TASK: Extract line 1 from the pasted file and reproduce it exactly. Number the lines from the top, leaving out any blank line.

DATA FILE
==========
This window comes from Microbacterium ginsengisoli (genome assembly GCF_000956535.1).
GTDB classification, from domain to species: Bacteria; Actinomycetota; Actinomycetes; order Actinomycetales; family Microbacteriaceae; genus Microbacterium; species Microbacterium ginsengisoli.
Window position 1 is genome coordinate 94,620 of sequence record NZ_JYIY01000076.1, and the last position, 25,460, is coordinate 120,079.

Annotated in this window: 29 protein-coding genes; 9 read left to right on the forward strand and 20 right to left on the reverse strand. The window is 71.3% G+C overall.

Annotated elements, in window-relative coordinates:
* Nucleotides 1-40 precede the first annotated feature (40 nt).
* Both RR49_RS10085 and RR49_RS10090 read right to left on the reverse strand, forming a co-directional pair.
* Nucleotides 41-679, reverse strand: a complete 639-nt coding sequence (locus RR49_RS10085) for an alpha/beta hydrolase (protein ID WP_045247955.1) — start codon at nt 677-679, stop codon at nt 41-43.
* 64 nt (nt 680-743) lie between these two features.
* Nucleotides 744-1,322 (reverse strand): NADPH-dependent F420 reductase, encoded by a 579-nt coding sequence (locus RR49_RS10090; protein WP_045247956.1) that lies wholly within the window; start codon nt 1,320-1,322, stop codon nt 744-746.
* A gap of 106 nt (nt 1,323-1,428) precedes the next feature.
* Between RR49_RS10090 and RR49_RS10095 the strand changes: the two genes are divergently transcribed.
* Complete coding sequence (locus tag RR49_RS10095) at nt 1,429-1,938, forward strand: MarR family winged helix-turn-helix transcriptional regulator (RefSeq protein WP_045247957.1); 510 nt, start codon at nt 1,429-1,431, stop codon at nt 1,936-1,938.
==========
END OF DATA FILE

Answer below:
This window comes from Microbacterium ginsengisoli (genome assembly GCF_000956535.1).